Travels from Massachusetts, USA
David B. Yoffie's speaking fee falls within range: $30,000 to $50,000 (Speakers' virtual presentation fees are generally around 60-80% of the in-person fee range noted here.)
Professor Yoffie served as chairman of the HBS Strategy department from 1997-2002, chairman of the Advanced Management Program from 1999-2002, and now chairs Harvard′s Young Presidents′ Organization program. He currently teaches competitive and corporate strategy in the Advanced Management Program.
Professor Yoffie′s research and consulting have focused on competitive strategy, technology, and international competition.
Outside of HBS, Professor Yoffie′s activities include being on the Board of Directors of Intel Corporation, the National Bureau of Economic Research, MindTree Ltd., Enterprise Mobile Inc., and RingTales L.L.C. When appointed to Intel′s board in 1989, he was the youngest outside director of America′s largest 150 industrial corporations.
Over the last decade, Professor Yoffie served as lead independent director of Intel, and on the boards of numerous companies, including Charles Schwab, Spotfire, and E Ink.
Professor Yoffie has also lectured and consulted in more than 30 countries around the world. In addition, from 1997-1999 he was a member of the U.S. Department of Justice′s commission on international anti-trust.
Professor Yoffie′s writings on business strategy and technology have been widely published. He is the author or editor of eight books, including Judo Strategy (Harvard Business School Press, 2001), co-authored with Mary Kwak. Judo Strategy has been translated into nine languages and explores strategic techniques for turning your competitors′ strengths to your advantage.
His other books include Competing in the Age of Digital Convergence (Harvard Business School Press, 1997), and Competing on Internet Time: Lessons from Netscape and Its Battle with Microsoft (Free Press, 1998, co-authored with MIT Professor Michael Cusumano). Named by Business Week and Amazon.com as one of the top 10 business books of 1998, Competing on Internet Time became a highly publicized part of the Microsoft-Department of Justice anti-trust trial.
Professor Yoffie has written extensively for the New York Times, Wall Street Journal, and the Harvard Business Review, as well as numerous scholarly and managerial articles on international trade, firm strategy, and global competition in high technology industries. Professor Yoffie has published more than 100 case studies on business strategy and international management issues, which have sold more than 1,500,000 copies.
“…a lively, detailed analysis of how small companies can compete against larger ones.”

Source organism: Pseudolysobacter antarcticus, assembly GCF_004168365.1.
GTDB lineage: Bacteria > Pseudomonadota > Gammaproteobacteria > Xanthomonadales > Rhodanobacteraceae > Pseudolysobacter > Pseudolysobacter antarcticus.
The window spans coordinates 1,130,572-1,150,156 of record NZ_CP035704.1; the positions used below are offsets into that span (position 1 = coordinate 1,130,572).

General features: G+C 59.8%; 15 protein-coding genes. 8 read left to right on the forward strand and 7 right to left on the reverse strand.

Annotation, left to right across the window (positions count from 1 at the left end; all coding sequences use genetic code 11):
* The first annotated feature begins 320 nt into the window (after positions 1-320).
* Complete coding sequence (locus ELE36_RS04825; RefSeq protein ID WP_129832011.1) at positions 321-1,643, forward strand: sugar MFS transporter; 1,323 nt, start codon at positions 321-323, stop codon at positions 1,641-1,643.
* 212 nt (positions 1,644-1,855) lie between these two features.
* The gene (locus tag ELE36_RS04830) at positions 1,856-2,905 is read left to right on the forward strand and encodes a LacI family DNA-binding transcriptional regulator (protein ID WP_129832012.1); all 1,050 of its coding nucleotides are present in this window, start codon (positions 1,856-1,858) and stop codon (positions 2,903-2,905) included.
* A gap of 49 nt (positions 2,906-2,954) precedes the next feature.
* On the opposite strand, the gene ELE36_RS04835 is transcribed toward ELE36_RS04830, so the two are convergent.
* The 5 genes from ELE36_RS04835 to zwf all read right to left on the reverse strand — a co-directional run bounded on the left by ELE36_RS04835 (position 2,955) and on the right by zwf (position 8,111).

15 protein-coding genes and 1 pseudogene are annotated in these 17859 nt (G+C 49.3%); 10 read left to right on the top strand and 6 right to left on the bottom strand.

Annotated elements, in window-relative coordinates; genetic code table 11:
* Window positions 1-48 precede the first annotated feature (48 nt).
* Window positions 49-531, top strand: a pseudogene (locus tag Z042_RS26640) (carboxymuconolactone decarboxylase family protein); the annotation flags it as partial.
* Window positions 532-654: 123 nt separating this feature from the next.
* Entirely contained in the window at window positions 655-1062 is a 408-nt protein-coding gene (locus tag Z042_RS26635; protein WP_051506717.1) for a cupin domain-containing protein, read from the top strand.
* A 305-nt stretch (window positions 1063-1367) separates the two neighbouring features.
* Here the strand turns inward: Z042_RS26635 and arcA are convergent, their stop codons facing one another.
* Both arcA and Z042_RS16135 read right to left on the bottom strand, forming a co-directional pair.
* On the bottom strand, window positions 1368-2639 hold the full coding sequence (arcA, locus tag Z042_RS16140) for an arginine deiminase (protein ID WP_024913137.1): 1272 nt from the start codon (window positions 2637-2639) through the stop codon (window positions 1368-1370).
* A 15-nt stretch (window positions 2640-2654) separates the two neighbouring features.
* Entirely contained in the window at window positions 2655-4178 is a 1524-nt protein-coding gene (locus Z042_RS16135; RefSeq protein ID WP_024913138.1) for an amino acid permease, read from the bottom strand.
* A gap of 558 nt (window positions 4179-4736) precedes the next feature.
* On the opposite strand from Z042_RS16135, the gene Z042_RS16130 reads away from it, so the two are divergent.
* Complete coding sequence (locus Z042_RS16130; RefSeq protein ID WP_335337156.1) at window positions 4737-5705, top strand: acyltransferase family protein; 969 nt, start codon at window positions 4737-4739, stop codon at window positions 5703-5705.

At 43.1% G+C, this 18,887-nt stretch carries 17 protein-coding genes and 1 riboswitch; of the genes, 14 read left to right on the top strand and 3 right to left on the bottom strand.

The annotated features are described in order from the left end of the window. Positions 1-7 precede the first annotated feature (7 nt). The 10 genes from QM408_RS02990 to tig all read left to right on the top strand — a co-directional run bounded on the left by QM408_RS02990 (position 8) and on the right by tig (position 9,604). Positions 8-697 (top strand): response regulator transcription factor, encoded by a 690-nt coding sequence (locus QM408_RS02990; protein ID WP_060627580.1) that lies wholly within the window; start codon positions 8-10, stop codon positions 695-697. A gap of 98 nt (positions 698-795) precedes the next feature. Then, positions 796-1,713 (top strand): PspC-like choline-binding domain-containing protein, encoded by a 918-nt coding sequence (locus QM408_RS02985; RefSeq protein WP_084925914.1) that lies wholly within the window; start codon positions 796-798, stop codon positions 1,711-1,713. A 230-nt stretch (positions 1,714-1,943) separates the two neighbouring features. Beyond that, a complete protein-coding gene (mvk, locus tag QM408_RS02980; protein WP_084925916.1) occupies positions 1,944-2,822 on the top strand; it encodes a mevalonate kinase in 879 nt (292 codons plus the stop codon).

“Martial Arts in the Corner Office,” Business Week, 17 September 2001
“a good read, with lots of salient business lessons for small and large companies alike seeking to ‘gain a grip’ in this shaky economy.”
“Flip Your Competition,” Fast Company, July 2001
“Since the beginning of time, entrepreneurs have been told to find a niche and fill it. This book advises entrepreneurs who follow that strategy about how to deal with big-company competitors they may meet along the way.”
Paul B. Brown,
“A New Leaf,” Inc., August 2001
“…a crash course in how to maximize impact while minimizing effort.”
The Foundry, September 2001
“Even if you’ve sworn never to read another business book that translates ideas from some other discipline, take a look at this one.”
“Executive Reading,” American Way, August 2001
“So who’s used the judo strategy successfully? …Dell …Palm …[a]nd, of course, Microsoft …”
“Business Battles of the New Economy Call for Added Kick,” The Boston Globe, 27 August 2001
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Competing On Internet Time: Lessons From Netscape And Its Battle With Microsoft
Competing on Internet time means competitive advantage can be won and lost overnight. In this penetrating analysis of strategy-making and product innovation in the dynamic markets of commercial cyberspace, bestselling Microsoft Secrets co-author Michael Cusumano and top competitive strategy expert David Yoffie draw vital lessons from Netscape, the first pure Internet company, and show how it employs the techniques of “judo strategy” in its pitched battle with Microsoft, the world′s largest software producer.
With a new afterword updating the events of the year following publication of the hardcover edition, Competing on Internet Time is essential and instructive reading for all managers, engineers, and entrepreneurs who want to succeed in ultra-fast-paced markets. Managers in every high-tech industry will discover a wealth of new ideas on how to create and scale up a new company quickly; how to compete in fast-paced, unpredictable industries; and how to design products for rapidly evolving markets.
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